Intestinal malrotation is a birth defect involving a malformation of the intestinal tract; it occurs while a fetus is forming in its mother's uterus.
As a fetus grows in its mother's uterus before birth, different organ systems develop and mature. The digestive tract starts off as a straight tube from the stomach to the rectum. Initially, it is located in the fetus' abdomen, but, for a short time, part of the intestine moves into the umbilical cord.
At about the 10th week of pregnancy, the intestine leaves the umbilical cord and re-enters the abdomen. At that point, the intestine makes two turns and is no longer a straight tube.
Malrotation occurs when the intestine does not make these turns as it should.
In addition, intestinal malrotation causes the cecum (the end of the small intestine) to develop abnormally. The cecum is normally located in the lower-right side of the abdomen. With malrotation, the cecum and the appendix (which is attached to the cecum) stay in the upper-right side of the abdomen. Bands of tissue called Ladd's bands form between the cecum and the intestinal wall and can create a blockage in the duodenum (the beginning of the small intestine).
A volvulus occurs after birth as a result of intestinal malrotation. The intestine becomes twisted, causing an intestinal blockage. This twisting can also cut off the blood flow to the intestine, and the intestine can be damaged.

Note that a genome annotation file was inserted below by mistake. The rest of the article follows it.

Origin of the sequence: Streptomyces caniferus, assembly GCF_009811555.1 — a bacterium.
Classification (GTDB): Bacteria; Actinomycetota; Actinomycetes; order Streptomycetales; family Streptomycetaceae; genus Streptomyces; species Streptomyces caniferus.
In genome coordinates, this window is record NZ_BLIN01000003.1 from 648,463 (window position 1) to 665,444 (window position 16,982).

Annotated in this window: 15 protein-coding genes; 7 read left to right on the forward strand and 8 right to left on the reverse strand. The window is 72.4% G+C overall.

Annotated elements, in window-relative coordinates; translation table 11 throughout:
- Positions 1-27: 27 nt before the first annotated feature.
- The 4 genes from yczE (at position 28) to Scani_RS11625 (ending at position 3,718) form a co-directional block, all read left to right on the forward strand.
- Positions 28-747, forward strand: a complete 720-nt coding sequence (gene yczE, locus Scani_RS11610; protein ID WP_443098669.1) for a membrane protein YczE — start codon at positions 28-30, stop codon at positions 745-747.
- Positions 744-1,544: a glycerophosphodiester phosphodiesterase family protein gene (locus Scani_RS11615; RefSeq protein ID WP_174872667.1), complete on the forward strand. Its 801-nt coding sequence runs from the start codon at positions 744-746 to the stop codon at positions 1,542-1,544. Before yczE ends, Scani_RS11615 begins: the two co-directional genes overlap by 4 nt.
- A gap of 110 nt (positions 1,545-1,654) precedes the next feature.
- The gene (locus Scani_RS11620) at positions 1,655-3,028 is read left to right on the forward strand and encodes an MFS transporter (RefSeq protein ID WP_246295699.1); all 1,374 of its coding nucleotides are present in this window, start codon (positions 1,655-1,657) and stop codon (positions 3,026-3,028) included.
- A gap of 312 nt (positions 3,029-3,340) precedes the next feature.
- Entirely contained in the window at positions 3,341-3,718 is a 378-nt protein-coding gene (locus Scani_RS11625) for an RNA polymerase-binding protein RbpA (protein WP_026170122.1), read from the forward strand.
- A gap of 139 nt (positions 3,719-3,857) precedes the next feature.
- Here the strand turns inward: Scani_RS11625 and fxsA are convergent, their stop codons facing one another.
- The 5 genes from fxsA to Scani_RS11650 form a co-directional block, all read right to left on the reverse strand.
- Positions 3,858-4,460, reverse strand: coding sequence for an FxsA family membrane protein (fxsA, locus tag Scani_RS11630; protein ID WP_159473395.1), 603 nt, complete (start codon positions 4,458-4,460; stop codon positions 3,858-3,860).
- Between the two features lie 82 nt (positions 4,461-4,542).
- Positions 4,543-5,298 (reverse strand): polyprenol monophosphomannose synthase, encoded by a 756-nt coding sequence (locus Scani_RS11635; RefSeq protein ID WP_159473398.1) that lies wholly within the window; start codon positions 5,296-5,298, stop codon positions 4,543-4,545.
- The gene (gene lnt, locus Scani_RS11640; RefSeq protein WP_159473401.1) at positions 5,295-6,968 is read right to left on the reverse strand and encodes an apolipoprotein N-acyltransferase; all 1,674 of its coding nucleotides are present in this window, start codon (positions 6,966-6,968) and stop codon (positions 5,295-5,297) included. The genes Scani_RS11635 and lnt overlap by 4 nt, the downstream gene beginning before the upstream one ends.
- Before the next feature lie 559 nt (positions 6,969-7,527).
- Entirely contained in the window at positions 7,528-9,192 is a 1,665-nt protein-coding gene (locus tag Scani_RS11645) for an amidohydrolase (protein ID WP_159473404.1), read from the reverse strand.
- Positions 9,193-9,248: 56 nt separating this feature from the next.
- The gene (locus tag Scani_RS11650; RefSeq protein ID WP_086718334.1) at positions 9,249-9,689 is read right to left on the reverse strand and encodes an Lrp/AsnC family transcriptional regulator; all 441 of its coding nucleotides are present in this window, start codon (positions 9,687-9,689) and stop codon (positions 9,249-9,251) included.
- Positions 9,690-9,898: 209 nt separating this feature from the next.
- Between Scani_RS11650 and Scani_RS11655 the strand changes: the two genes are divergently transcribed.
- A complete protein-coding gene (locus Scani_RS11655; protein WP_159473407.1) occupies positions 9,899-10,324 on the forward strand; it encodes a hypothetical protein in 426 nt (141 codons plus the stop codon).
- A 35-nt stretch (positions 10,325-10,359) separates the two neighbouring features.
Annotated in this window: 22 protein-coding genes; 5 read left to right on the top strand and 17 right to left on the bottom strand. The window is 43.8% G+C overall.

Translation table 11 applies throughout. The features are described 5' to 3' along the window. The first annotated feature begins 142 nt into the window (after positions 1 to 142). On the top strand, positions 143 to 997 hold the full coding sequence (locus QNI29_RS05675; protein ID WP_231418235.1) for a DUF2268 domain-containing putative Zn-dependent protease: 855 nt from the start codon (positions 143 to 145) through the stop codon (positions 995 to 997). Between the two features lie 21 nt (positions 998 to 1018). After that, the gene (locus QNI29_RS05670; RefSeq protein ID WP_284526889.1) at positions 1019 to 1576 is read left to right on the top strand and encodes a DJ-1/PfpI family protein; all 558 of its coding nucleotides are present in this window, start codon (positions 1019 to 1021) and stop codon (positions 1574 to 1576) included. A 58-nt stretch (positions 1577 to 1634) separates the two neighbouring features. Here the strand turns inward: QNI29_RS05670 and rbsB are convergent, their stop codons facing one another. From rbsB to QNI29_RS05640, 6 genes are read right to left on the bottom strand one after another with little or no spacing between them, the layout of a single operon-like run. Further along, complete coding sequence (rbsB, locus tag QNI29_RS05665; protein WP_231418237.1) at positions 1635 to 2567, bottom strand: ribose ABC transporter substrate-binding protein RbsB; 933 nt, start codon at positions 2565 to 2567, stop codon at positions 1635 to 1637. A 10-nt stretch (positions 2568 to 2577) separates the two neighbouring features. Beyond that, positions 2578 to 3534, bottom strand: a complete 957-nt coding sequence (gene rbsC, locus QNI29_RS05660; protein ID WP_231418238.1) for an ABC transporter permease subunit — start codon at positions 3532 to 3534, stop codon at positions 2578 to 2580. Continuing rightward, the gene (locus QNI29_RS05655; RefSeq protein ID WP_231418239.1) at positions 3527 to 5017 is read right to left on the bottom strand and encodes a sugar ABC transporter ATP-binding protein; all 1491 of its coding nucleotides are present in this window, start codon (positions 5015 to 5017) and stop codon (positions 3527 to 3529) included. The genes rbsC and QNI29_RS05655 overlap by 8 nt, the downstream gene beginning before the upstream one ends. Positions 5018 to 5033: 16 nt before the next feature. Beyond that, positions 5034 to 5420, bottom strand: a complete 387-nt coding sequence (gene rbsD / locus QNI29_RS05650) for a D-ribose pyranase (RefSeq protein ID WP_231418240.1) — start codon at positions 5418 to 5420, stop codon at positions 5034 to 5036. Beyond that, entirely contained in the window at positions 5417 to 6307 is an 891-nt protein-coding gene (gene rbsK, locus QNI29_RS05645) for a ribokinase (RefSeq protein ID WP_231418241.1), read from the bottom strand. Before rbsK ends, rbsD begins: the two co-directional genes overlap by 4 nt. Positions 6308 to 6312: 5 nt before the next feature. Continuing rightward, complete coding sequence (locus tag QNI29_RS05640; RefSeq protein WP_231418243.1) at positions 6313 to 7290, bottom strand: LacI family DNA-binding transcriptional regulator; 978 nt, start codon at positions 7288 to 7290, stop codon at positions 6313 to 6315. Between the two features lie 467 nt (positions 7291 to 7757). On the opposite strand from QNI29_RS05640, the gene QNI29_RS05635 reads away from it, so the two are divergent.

Intestinal malrotation occurs in one out of every 500 live births in the United States. Malrotation occurs equally in boys and girls. However, more boys become symptomatic by the first month of life than girls.
The majority of children with malrotation develop symptoms within their first year of life. Intestinal malrotation is most often recognized in infancy, as most infants develop symptoms of acute bowel obstruction within the first week of life. Malrotation is rarely seen in older children, and when it does occur, symptoms may be absent or intermittent. Some people who have malrotation go through their entire life without having any symptoms and are never diagnosed. Others may not have symptoms until adolescence or adulthood.
Up to 70% of children with intestinal malrotation also have another congenital malformation, including the one or more of the following:
A child with malrotation is likely to experience a twisting of the intestine known as a volvulus. This will cause an obstruction, preventing food from being digested normally and dehydration to occur. The blood supply to the twisted part of the intestine also may be cut off, which can lead to the death of that segment of the intestine.
Ladd's bands, formed between the cecum and the intestinal wall, also may create a blockage in the duodenum, preventing food from being digested.